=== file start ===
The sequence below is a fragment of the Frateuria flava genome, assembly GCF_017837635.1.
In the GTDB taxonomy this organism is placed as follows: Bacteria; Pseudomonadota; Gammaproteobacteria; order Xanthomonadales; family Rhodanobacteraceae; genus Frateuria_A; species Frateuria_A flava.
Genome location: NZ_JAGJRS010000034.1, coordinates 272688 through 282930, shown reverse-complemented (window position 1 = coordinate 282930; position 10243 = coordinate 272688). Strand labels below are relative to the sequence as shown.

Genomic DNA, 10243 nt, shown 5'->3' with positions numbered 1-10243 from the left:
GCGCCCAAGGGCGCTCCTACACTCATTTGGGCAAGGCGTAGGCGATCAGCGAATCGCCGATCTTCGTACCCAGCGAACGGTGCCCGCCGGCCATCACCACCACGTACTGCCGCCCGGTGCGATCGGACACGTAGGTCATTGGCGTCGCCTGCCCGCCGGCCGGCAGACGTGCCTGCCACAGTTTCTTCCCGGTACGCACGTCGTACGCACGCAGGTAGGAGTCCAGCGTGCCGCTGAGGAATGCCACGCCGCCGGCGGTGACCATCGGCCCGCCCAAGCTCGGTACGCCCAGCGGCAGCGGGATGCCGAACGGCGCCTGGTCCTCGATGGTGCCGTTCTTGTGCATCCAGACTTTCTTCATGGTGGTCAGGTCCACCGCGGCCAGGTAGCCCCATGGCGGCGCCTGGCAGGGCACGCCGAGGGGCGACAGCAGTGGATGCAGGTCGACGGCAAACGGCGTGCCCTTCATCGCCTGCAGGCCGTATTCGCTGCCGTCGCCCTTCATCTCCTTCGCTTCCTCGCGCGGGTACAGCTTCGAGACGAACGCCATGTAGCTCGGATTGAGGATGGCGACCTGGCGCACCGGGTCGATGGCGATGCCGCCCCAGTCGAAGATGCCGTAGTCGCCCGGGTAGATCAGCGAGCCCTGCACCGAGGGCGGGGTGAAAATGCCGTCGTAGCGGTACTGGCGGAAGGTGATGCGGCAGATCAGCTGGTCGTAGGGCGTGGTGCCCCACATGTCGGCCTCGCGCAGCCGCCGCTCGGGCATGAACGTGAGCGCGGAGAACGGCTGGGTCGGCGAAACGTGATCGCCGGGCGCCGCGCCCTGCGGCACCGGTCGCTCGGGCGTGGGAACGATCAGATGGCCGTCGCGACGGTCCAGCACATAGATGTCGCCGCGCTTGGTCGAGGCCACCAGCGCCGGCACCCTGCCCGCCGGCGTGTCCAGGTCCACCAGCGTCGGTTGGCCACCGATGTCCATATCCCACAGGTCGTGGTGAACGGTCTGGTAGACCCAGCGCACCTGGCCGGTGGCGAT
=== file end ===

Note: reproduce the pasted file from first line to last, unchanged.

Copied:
The sequence below is a fragment of the Frateuria flava genome, assembly GCF_017837635.1.
In the GTDB taxonomy this organism is placed as follows: Bacteria; Pseudomonadota; Gammaproteobacteria; order Xanthomonadales; family Rhodanobacteraceae; genus Frateuria_A; species Frateuria_A flava.
Genome location: NZ_JAGJRS010000034.1, coordinates 272688 through 282930, shown reverse-complemented (window position 1 = coordinate 282930; position 10243 = coordinate 272688). Strand labels below are relative to the sequence as shown.

Genomic DNA, 10243 nt, shown 5'->3' with positions numbered 1-10243 from the left:
GCGCCCAAGGGCGCTCCTACACTCATTTGGGCAAGGCGTAGGCGATCAGCGAATCGCCGATCTTCGTACCCAGCGAACGGTGCCCGCCGGCCATCACCACCACGTACTGCCGCCCGGTGCGATCGGACACGTAGGTCATTGGCGTCGCCTGCCCGCCGGCCGGCAGACGTGCCTGCCACAGTTTCTTCCCGGTACGCACGTCGTACGCACGCAGGTAGGAGTCCAGCGTGCCGCTGAGGAATGCCACGCCGCCGGCGGTGACCATCGGCCCGCCCAAGCTCGGTACGCCCAGCGGCAGCGGGATGCCGAACGGCGCCTGGTCCTCGATGGTGCCGTTCTTGTGCATCCAGACTTTCTTCATGGTGGTCAGGTCCACCGCGGCCAGGTAGCCCCATGGCGGCGCCTGGCAGGGCACGCCGAGGGGCGACAGCAGTGGATGCAGGTCGACGGCAAACGGCGTGCCCTTCATCGCCTGCAGGCCGTATTCGCTGCCGTCGCCCTTCATCTCCTTCGCTTCCTCGCGCGGGTACAGCTTCGAGACGAACGCCATGTAGCTCGGATTGAGGATGGCGACCTGGCGCACCGGGTCGATGGCGATGCCGCCCCAGTCGAAGATGCCGTAGTCGCCCGGGTAGATCAGCGAGCCCTGCACCGAGGGCGGGGTGAAAATGCCGTCGTAGCGGTACTGGCGGAAGGTGATGCGGCAGATCAGCTGGTCGTAGGGCGTGGTGCCCCACATGTCGGCCTCGCGCAGCCGCCGCTCGGGCATGAACGTGAGCGCGGAGAACGGCTGGGTCGGCGAAACGTGATCGCCGGGCGCCGCGCCCTGCGGCACCGGTCGCTCGGGCGTGGGAACGATCAGATGGCCGTCGCGACGGTCCAGCACATAGATGTCGCCGCGCTTGGTCGAGGCCACCAGCGCCGGCACCCTGCCCGCCGGCGTGTCCAGGTCCACCAGCGTCGGTTGGCCACCGATGTCCATATCCCACAGGTCGTGGTGAACGGTCTGGTAGACCCAGCGCACCTGGCCGGTGGCGAT